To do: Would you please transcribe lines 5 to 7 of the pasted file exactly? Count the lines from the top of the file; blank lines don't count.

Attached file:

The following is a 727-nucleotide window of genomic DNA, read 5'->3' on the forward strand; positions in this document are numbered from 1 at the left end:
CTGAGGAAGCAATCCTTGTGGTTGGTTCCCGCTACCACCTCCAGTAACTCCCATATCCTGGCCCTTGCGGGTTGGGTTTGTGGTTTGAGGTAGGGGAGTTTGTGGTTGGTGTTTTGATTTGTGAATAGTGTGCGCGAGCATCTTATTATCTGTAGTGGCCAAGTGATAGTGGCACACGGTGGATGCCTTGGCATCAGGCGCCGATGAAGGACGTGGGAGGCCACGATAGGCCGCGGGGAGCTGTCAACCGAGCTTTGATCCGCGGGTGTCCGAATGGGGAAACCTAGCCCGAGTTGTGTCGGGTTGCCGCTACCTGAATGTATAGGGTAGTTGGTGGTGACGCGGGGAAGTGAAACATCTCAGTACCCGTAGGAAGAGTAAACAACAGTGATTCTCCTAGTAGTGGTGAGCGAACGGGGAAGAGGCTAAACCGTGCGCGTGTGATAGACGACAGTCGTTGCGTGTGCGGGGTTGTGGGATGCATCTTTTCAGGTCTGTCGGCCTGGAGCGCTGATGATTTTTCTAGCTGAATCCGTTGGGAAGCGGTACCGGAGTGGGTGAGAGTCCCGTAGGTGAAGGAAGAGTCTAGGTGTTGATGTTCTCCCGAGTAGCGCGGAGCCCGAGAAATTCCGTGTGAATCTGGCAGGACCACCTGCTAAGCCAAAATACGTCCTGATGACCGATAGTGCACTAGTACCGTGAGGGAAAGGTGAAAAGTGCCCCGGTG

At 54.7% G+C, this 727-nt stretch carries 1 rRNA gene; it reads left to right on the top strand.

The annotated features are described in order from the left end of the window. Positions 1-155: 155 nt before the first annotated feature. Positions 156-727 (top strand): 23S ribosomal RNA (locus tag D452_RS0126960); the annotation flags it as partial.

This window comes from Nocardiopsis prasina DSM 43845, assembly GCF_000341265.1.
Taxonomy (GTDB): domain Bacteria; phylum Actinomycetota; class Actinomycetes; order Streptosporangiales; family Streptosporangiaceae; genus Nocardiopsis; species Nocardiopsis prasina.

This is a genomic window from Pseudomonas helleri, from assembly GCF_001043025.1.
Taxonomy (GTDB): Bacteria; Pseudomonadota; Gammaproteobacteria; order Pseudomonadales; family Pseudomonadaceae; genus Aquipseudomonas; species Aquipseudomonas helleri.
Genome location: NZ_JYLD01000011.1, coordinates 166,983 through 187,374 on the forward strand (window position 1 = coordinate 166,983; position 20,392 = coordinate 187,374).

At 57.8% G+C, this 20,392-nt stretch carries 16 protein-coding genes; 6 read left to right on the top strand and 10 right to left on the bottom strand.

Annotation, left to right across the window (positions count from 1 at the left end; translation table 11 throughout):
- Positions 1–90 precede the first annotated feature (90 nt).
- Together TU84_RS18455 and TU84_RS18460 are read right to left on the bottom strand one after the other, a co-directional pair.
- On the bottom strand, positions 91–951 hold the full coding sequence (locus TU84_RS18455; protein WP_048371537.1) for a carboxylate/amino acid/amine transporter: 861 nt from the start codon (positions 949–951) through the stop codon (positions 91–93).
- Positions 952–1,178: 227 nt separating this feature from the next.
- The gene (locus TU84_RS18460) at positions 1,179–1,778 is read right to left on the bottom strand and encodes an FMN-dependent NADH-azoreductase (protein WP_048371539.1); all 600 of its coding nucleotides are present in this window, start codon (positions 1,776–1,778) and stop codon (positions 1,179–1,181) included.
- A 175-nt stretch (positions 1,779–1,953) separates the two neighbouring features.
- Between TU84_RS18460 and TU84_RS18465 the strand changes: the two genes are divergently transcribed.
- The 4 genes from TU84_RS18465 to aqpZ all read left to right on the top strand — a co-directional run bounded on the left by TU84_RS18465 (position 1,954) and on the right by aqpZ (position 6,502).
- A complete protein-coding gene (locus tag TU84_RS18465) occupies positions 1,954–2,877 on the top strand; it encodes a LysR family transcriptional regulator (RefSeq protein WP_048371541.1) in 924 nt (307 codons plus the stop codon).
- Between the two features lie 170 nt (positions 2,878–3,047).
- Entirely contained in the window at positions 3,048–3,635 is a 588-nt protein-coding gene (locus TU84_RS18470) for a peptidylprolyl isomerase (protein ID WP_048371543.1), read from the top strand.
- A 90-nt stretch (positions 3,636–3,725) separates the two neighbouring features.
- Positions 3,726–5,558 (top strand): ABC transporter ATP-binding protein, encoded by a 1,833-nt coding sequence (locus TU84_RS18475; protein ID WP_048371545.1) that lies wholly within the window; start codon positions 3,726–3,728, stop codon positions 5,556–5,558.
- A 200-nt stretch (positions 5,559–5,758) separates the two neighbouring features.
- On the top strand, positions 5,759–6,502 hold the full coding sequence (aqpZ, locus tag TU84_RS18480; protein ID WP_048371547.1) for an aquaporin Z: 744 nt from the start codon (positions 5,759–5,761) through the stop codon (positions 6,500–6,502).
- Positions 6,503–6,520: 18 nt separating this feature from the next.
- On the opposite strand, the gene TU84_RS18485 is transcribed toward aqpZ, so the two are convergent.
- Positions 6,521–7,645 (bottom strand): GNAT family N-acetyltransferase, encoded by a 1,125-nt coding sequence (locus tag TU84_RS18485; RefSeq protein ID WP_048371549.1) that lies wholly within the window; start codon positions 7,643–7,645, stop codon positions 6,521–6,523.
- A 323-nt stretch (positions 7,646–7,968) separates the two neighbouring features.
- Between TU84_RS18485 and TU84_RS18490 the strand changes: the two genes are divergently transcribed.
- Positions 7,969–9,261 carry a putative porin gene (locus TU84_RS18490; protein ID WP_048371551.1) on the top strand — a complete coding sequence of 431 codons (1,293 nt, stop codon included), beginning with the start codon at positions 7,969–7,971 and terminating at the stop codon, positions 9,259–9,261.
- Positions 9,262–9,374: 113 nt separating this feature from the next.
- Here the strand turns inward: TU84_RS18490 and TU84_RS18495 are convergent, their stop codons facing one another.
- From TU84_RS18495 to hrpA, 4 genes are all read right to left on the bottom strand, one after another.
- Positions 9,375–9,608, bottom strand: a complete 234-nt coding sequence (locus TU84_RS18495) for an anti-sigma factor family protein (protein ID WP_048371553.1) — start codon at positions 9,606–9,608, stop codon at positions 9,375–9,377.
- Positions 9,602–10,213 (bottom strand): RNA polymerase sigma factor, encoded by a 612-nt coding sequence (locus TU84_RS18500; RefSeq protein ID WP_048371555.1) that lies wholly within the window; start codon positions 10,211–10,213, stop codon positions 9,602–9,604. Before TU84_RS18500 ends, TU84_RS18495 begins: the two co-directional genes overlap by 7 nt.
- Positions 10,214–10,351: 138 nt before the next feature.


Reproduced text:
This window comes from Nocardiopsis prasina DSM 43845, assembly GCF_000341265.1.
Taxonomy (GTDB): domain Bacteria; phylum Actinomycetota; class Actinomycetes; order Streptosporangiales; family Streptosporangiaceae; genus Nocardiopsis; species Nocardiopsis prasina.

This is a genomic window from Pseudomonas helleri, from assembly GCF_001043025.1.